This week, a few fosters we know that had gone to forever homes found out that it was not forever just yet and came back to their foster families. It got me thinking about my first moments with Melvin.
When I adopted Melvin, I vowed to champion his health issues. I pumped myself up and knew that we would overcome. I, for lack of a better way of putting it, would fix him. The first hour he was in my home and we were alone, I thought ‘crap, what have I done’. There was zero doubt that Max was going to leave me soon and extreme guilt set in that I had brought his (as it seemed) replacement home as if to say ‘we’re good, you can go now’. I looked in the mirror and saw a terrible person. I was certain Max would die that very first night, of sadness.
Also, all his health issues aside, Melvin was the canine version of Sid Vicious. I’m not joking, he was beyond energetic, for all I knew he could have been on crack. I thought he was deaf since he refused to listen to me, he didn’t know a single command. He chewed everything in sight, he rammed the glass doors trying to charge squirrels. He refused to sleep and if put in the crate would bark and howl and if let to be out of the crate at night, would leap on and off the bed, non stop. He apparently did none of these things in foster care. Walking him gave me panic attacks, when it was time to take him out, I would hide in the bathroom and cry. I said the words ‘I can’t do this’, 1,000 times. While I may never have gotten to the point of saying ‘he has to go’, I came very close. I was overwhelmed, I was in over my head, I was only human. Knowing that I had to lose Max, I didn’t feel very empowered to tame a wild beast.
There were many failures, many, so many, countless. Max died and weeks went by where I can’t say Melvin and I made very much progress. But in the same sense we were not making huge advancements, I had to admit, we’d at least persevered. He may not have sat when told or been easy to leash or walk but he’d learned to count on me. He knew I’d come home, he knew I’d feed him. I was there when he (finally) fell asleep and I was there when he woke up. That was more than he’d likely ever had. And I had gotten to know him too. Part of the reason he didn’t sit still was because he was so itchy. Walking on leash, well 1. he’d never been on a leash before and it was likely scary for him and 2. I was at the other end of that leash, giving off a nervous energy. It’s no wonder he lashed out every time. Also, I was in grief stage-one, the ugly, snotty, inconsolable phase. Melvin didn’t get the best of me at first. Max was gone, but Melvin was there. And slowly, as it was supposed to be, that became ok.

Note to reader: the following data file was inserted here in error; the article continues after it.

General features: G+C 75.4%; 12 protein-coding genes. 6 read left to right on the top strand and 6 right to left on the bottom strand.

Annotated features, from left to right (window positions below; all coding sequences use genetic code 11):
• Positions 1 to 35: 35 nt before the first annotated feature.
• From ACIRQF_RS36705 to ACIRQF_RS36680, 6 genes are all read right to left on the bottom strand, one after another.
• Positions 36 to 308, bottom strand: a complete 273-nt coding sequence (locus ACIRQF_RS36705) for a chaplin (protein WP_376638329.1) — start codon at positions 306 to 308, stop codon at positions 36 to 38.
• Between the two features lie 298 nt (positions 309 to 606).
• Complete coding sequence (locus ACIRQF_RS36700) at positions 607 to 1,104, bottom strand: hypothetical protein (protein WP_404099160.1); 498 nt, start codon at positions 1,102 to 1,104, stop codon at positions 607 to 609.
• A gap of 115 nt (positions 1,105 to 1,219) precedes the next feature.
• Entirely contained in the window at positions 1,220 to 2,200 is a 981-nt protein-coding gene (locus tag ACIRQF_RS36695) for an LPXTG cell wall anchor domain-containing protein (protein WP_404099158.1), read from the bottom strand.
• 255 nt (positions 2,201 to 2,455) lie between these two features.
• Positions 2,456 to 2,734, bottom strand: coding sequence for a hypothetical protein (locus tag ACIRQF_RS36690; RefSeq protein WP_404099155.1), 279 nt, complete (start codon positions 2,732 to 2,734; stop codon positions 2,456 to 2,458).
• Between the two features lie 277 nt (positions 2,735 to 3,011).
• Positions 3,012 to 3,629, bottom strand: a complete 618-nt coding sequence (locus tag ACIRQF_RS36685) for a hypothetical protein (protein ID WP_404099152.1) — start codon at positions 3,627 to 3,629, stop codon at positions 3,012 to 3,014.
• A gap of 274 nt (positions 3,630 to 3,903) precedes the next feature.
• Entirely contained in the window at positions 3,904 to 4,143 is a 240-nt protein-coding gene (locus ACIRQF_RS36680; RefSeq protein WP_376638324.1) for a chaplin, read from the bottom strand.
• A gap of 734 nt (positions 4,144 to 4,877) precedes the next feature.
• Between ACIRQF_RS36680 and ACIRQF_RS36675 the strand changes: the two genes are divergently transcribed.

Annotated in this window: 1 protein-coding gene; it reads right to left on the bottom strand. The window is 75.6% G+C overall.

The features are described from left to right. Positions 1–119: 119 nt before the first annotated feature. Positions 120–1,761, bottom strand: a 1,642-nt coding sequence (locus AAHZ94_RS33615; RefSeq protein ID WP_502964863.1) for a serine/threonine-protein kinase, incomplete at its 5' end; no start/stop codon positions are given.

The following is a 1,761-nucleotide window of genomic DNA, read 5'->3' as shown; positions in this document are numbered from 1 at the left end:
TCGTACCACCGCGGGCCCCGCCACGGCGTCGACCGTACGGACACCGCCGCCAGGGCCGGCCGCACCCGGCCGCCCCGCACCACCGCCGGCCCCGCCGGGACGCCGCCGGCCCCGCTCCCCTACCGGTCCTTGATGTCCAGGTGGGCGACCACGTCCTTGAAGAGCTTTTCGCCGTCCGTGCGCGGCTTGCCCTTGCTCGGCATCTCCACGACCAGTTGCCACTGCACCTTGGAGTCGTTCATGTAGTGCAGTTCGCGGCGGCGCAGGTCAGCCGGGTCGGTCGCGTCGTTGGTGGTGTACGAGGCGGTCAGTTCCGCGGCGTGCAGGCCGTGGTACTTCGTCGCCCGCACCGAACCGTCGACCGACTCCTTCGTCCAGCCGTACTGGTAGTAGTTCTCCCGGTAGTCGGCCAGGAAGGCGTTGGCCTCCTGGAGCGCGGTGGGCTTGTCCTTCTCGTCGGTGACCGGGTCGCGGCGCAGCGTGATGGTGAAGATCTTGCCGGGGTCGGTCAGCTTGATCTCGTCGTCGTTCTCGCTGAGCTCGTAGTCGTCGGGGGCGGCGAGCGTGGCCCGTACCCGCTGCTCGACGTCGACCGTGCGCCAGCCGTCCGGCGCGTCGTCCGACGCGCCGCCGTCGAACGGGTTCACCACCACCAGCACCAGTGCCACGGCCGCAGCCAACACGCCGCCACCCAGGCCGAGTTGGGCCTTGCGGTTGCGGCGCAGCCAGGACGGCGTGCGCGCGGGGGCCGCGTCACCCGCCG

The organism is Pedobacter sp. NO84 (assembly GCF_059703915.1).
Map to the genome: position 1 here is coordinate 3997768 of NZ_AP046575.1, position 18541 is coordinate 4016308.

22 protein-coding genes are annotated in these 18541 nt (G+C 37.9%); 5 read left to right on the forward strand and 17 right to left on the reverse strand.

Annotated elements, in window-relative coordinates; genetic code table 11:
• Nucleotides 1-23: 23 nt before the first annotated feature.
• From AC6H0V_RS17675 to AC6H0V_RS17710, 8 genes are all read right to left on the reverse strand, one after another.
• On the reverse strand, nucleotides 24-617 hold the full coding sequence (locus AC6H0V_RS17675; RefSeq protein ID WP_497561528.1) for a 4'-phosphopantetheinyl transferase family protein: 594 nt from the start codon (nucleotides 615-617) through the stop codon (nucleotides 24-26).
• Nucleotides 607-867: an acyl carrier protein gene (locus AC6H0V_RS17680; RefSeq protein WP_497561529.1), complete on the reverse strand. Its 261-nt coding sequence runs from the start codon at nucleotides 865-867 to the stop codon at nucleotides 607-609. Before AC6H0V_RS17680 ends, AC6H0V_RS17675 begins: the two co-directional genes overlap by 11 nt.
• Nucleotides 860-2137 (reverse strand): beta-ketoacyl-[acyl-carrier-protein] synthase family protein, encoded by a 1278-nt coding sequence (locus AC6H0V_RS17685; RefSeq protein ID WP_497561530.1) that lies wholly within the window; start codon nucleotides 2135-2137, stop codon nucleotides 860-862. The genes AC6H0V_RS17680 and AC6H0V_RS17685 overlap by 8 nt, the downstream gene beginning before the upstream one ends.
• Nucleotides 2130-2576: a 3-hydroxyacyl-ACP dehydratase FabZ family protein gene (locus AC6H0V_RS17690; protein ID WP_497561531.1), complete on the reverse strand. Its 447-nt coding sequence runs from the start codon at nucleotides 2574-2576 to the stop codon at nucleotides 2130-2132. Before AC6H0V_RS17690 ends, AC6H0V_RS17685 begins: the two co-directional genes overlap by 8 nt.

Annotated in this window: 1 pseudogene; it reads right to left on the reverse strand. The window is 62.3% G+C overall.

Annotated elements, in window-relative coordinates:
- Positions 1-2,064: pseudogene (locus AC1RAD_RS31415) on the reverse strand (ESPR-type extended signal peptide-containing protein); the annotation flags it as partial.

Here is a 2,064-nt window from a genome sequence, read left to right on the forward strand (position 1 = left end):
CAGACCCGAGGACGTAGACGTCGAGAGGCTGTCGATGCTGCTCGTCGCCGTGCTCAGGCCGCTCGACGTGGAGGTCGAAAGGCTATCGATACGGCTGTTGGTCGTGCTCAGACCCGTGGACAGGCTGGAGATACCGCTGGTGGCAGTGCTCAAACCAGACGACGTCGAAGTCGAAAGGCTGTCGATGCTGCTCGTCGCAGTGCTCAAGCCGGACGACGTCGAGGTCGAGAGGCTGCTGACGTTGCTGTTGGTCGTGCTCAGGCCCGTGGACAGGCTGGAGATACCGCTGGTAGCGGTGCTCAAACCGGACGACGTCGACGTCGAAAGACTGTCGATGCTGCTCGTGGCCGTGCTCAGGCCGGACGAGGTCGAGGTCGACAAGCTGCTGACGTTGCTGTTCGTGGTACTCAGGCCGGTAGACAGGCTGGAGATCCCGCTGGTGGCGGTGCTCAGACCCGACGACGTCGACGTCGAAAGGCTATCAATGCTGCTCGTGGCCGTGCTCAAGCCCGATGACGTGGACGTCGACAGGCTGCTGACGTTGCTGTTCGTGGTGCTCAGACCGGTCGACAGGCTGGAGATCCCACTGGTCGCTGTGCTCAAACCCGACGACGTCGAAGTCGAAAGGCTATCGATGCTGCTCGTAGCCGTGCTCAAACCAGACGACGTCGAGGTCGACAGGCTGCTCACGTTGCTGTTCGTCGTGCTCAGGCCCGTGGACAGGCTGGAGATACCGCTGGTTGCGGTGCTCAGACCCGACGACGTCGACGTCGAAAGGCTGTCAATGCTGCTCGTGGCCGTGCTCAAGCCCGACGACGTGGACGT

I was not the same person back then. In fact, Melvin is the dog that made me understand what commitment looks like. Max was easy. Melvin, he and I have ‘grown-up’ together.
I could have called the rescue and said take him back. I didn’t do it, but I could have. Some dogs and owners, from the very first moment, it’s magic (or it’s at least pretty ok) and that’s great! Thank God for those matches. Some first moments are heavy and scary –for dog and human and it takes a while to realize it’s good, right, meant to be. Some people need to hand off and take a deep breath and take a step back. Some of them find composure and come back. Some don’t. The ones that don’t, well I have to believe that is for the better. If they can’t be there in the beginning, they are likely not going to be there at the end.
We can’t control it all but we can applaud foster families and rescue groups and shelters whose doors are always open. Thank you to all of you who provide that interim forever. Thank you from the dog mom of a one-time-wildebeest-rescue-turned-soulful-bundle-of-love-and-joy.
And to those just embarking on the wonderful ride of dog ownership — we send you off with the words ‘forever home’ and it is forever and that is how you should approach it. But you should also realize that we have all been there and every forever begins with the first minute and then the second minute. Next thing you know you’ve gotten through a day. Then tonight will be better than the last few nights. Next thing you know, a few weeks have gone by, then a few holidays. Forever was not built in a day. But forever is awesome, so we are all hoping you get you there.